The Old Testament, particularly the Former Prophets, has been regarded as having a negative attitude towards foreigners. In this NSBT volume, David Firth argues that the Former Prophets subvert the exclusivist approach in order to show that the people of God are not defined by ethnicity but rather by their willingness to commit themselves to the purposes of Yahweh.
1 and 2 Kings offer a unique vantage point for understanding the last days of the united kingdom under David to the eventual fall of the kingdoms of Israel and Judah. Donald Wiseman brings to this commentary his lifelong study of archaeology, history, languages and documents of the ancient Near East.
In this Bible speaks Today volume, John Olley shows how the two books of Kings retell the past as preached history, addressing the exilic situation of the original readers. Within this account of short-term success but ultimate failure, there are pointers of hope, of God's continuing purposes and promises. In rich and often surprising ways, the narrative in Kings is part of the history that has shaped, and will continue to shape, the faith and life of Christian believers.
Editors Bill T. Arnold and Hugh G. M. Williamson present more than 160 in-depth articles on the essential historical, literary, theological, interpretive and background topics for studying the historical books of the Old Testament (Joshua, Judges, 1-2 Samuel, 1-2 Kings, 1-2 Chronicles, Ezra, Nehemiah).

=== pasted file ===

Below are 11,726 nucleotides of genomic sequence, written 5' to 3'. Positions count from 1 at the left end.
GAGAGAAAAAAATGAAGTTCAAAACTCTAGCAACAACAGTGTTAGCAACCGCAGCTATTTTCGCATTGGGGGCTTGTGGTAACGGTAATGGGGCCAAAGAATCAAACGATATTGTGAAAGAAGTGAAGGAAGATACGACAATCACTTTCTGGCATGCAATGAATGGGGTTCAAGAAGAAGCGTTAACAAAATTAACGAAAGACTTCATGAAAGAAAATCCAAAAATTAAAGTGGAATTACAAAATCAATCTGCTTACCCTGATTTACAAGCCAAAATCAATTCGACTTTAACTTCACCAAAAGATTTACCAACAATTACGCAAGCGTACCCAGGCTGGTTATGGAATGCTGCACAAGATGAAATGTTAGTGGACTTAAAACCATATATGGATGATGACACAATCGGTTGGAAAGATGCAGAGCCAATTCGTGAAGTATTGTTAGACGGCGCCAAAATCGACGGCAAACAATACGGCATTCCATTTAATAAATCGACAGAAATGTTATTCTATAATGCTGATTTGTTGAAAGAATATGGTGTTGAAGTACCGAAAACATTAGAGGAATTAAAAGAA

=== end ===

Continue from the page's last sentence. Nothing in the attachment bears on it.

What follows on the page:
This latest volume in the Reformation Commentary on Scripture (RCS) series offers biblical commentary from numerous Reformation-era theologians, pastors, and preachers from a variety of theological traditions—Lutheran, Reformed, Anglican, Radical, and Roman Catholic—on six Old Testament books: 1-2 Samuel, 1-2 Kings, and 1-2 Chronicles.
Marco Conti edits this excellent collection of commentary from the church fathers on 1-2 Kings, 1-2 Chronicles, Ezra, Nehemiah and Esther. Includes Greek and Syriac commentators who set before you a table of delights and theological insights, some in English for the very first time.
A new volume in the Apollos Old Testament Commentary series, Lissa M. Wray Beal's commentary on 1 2 Kings examines the successes and failures of monarchy in the divided kingdoms. It works with the final form of the biblical text and pursues historiographical, narrative and theological questions, including the relation of each chapter's themes to biblical theology.
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